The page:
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Metabolism. 2012 Nov;61(11):1598-605. doi: 10.1016/j.metabol.2012.04.016. Epub 2012 Jun 12.

Effect of high-oleic canola and flaxseed oils on energy expenditure and body composition in hypercholesterolemic subjects.

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Richardson Centre for Functional Foods and Nutraceuticals, Department of Human Nutritional Sciences, University of Manitoba, Winnipeg, Manitoba, Canada R3T 2N2.



The fatty acid profile of dietary fats may contribute to its channelling toward oxidation versus storage, influencing energy and weight balance. Our objective was to compare the effects of diets enriched with high-oleic canola oil (HOCO), alone or blended with flaxseed oil (FXCO), on energy expenditure, substrate utilization, and body composition versus a typical Western diet (WD).


Using a randomized crossover design, 34 hypercholesterolemic subjects (n=22 females) consumed 3 controlled diets for 28 days containing ~49% energy from carbohydrate, 14% energy from protein, and 37% energy from fat, of which 70% of fat was provided by HOCO rich in oleic acid, FXCO rich in alpha-linolenic acid, or WD rich in saturated fat. Indirect calorimetry measured energy expenditure and substrate oxidation. Body composition was analyzed by dual-energy x-ray absorptiometry.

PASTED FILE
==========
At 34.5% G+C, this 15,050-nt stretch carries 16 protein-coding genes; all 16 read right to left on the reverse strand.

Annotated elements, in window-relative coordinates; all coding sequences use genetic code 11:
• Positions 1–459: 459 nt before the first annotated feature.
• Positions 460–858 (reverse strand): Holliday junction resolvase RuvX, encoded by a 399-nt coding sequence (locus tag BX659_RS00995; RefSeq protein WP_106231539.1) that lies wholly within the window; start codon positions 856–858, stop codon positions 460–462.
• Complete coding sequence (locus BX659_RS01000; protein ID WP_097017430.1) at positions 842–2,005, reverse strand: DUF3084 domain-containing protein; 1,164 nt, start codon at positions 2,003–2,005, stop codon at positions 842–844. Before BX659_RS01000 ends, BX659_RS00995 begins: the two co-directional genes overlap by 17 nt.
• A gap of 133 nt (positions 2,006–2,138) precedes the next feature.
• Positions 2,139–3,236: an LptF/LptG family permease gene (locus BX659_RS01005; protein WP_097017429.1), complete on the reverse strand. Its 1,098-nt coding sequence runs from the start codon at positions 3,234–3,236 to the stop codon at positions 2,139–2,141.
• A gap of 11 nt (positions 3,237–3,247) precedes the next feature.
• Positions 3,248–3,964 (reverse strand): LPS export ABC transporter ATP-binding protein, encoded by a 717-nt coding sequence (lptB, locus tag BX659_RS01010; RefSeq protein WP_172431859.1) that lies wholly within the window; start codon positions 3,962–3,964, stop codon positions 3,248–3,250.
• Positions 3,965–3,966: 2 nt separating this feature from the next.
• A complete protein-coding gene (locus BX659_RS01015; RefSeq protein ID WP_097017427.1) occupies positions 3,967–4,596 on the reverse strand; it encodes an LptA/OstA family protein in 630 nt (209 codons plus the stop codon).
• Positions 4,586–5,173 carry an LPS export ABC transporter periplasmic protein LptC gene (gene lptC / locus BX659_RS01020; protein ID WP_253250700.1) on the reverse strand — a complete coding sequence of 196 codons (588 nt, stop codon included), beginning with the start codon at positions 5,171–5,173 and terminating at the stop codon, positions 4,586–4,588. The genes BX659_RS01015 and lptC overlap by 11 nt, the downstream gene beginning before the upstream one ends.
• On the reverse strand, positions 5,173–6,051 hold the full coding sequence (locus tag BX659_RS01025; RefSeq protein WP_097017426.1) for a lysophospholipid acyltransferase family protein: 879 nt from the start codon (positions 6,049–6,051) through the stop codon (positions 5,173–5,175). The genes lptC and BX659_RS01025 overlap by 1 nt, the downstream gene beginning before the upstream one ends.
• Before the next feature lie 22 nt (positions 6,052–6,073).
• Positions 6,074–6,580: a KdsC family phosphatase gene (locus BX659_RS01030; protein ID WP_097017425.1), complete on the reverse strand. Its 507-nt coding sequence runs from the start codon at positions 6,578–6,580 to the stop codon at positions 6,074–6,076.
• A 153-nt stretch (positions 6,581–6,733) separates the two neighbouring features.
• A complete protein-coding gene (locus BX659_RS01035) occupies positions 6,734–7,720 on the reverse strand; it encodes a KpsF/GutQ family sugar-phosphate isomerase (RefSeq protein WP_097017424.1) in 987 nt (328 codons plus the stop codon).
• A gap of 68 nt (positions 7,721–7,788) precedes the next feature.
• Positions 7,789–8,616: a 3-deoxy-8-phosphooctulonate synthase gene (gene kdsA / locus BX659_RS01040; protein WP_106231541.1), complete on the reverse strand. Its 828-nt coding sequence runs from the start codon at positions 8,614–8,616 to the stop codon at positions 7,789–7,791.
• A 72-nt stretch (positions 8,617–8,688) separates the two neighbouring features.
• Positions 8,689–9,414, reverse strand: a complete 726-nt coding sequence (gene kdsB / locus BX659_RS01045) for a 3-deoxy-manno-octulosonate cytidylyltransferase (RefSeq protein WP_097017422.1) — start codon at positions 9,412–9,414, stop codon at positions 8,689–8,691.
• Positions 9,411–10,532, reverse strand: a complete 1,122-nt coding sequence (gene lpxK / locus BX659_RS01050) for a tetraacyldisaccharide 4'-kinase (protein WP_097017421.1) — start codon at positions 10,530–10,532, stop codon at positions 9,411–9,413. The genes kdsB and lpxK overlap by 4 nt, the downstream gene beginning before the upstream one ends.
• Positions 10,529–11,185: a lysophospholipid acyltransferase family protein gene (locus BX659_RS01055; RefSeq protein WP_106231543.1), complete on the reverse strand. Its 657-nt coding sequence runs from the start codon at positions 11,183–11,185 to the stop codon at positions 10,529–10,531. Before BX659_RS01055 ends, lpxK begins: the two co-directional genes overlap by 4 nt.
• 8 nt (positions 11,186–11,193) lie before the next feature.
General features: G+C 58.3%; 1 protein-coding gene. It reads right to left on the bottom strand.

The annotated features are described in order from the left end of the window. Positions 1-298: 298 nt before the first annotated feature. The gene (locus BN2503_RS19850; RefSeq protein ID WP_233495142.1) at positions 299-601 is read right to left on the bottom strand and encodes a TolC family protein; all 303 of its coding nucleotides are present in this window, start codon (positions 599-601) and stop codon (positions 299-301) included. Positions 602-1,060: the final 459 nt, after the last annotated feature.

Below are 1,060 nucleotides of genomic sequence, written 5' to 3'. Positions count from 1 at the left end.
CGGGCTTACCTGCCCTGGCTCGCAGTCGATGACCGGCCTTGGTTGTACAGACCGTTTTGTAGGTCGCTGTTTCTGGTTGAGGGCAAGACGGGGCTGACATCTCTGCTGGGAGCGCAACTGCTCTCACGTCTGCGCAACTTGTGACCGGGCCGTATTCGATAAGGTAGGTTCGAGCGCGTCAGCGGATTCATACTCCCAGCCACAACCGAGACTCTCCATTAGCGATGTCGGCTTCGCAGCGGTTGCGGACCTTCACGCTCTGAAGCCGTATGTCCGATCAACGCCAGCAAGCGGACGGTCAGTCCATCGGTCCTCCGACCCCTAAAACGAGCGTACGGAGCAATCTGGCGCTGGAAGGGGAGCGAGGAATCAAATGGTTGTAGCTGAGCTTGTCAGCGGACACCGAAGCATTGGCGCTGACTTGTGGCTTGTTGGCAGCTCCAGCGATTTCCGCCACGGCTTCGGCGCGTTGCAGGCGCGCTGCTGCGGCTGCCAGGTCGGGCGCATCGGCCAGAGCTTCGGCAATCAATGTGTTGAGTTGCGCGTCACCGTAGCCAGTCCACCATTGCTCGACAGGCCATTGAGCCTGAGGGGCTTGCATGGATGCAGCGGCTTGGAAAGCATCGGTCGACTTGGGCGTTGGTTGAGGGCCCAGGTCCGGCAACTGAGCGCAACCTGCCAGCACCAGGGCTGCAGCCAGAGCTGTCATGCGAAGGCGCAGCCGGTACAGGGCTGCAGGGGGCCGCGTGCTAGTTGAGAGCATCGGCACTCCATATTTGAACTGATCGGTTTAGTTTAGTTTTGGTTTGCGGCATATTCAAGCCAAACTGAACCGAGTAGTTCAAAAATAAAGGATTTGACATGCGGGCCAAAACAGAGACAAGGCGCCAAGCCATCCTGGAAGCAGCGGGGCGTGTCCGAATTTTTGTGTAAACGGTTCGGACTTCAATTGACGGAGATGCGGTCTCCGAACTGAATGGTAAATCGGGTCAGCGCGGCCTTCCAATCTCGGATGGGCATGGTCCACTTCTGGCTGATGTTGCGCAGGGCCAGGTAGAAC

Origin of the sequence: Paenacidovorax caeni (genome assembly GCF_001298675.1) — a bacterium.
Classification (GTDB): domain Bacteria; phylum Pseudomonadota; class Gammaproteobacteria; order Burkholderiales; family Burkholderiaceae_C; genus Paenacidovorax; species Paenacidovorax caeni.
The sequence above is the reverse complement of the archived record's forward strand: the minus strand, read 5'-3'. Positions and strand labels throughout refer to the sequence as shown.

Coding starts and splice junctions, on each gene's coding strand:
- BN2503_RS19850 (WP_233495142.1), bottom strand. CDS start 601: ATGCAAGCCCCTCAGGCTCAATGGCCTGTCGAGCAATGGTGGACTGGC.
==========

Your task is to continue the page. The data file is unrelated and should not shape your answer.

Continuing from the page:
After 28 days, resting and postprandial energy expenditure and substrate oxidation were not different after consumption of the HOCO or FXCO diets compared with a typical Western diet. No significant changes in body composition measures were observed between diets. However, the android-to-gynoid ratio tended to increase (P=.055) after the FXCO diet compared with the HOCO diet.


The data suggest that substituting a typical Western dietary fatty acid profile with HOCO or FXCO does not significantly modulate energy expenditure, substrate oxidation or body composition in hypercholesterolemic males and females.

[Indexed for MEDLINE]

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